I have a large collection of county and state fair cookbooks, and this recipe came from an Indiana county fair book, 100 Blue Ribbon Cookies. The cookies are baked in a large jellyroll pan, 15x10x1, so you get a lot of thin, delicious bars with apricots and nuts plus a tart lemon glaze.


Bar cookies:

  • 1/3 cup shortening
  • 1-1/2 cups light brown sugar
  • ½ cup honey
  • 3 eggs
  • 1-3/4 cups all-purpose flour
  • 1 tsp. baking powder
  • 1 tsp. salt
  • 1 tsp. cinnamon
  • ½ tsp ground cloves or allspice
  • 1 cup dried apricots, finely chopped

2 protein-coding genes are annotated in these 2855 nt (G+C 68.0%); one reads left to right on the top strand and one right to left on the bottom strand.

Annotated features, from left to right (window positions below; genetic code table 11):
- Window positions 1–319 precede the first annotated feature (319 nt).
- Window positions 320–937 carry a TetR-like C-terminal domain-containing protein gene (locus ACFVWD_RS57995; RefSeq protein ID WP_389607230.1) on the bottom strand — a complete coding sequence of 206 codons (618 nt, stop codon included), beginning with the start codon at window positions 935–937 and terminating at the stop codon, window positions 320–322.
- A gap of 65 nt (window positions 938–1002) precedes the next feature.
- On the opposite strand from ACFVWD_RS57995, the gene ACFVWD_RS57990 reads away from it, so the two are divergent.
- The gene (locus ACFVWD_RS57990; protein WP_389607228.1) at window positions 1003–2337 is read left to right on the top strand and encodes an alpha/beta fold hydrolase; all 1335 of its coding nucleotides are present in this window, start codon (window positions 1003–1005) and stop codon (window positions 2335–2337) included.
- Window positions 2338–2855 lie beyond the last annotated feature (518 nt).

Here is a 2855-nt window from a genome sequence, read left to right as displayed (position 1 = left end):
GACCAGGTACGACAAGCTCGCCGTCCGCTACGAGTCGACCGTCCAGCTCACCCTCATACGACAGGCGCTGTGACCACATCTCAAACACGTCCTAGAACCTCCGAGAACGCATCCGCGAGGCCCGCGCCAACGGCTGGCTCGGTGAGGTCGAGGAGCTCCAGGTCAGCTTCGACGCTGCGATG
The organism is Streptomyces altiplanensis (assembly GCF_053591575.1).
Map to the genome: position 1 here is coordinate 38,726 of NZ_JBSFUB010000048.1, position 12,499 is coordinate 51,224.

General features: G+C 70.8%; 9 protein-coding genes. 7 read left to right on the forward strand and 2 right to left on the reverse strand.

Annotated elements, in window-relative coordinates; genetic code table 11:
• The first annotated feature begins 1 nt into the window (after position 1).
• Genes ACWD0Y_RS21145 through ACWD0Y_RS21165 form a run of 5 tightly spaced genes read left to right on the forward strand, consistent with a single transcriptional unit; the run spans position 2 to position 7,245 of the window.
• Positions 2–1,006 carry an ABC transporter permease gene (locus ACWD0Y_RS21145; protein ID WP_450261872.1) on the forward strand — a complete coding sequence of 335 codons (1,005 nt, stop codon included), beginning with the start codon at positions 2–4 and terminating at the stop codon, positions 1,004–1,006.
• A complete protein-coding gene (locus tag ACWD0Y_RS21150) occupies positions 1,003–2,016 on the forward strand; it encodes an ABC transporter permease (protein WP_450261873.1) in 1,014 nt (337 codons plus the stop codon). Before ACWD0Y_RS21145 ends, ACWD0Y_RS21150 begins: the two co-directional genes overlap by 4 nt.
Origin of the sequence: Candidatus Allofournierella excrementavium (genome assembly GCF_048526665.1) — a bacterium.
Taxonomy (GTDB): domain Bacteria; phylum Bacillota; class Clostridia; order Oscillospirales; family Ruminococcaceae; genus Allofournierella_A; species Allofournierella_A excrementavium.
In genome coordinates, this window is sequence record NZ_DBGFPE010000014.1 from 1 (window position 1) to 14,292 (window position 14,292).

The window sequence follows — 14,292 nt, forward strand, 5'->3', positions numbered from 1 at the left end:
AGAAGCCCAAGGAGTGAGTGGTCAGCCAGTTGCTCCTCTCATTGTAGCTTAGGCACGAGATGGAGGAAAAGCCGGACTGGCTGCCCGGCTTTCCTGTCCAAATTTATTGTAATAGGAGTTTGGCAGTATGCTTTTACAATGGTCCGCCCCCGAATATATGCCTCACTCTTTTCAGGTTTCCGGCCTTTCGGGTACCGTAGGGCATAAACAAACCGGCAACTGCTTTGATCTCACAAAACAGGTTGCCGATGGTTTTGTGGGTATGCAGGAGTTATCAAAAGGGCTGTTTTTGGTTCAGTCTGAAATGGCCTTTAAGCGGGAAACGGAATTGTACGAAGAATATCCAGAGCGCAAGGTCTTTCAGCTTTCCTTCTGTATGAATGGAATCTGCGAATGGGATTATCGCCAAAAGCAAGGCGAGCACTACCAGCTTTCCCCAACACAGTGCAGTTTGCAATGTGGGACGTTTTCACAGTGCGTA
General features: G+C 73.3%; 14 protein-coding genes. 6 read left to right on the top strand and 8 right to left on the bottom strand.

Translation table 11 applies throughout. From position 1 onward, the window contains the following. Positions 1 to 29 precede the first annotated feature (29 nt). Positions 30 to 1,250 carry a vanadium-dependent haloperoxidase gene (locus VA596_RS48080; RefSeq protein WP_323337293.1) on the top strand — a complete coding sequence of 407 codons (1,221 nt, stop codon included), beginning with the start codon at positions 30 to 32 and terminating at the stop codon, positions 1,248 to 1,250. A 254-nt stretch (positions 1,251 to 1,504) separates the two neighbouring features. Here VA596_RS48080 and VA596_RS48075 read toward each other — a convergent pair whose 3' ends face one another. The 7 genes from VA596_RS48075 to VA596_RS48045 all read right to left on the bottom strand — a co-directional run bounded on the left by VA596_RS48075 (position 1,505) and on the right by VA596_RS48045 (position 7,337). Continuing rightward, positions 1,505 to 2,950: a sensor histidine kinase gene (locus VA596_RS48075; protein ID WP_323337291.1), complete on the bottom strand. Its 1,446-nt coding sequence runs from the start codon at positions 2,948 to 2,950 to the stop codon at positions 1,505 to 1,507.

• 1 cup chopped nuts

Preheat oven to 350 degrees F.  Grease a 15x10x1 jellyroll pan.

Cream together shortening, sugar and honey – beat in eggs.  Sift together dry ingredients and add to creamed mixture – stir well.  Fold in apricots and nuts.  Spread in greased 15x10x1 (jelly roll) pan.

Bake @ 350 degrees F for about 20 minutes until cookies are golden brown.  Cool in pan on wire rack for 10-15 minutes.


  • ¾ cup confectioners’ sugar
  • 1 T lemon juice

Mix sugar and lemon juice together to make a glaze.

Brush warm cookies with lemon glaze.

Cut into squares and continue to cool on wire rack. 

In my recipe binder, I have a note:  First made June 10, 1995 to take to a picnic on Brookville Lake in Brookville, Indiana.  Everybody loved them.

State Fair Blackberry Pie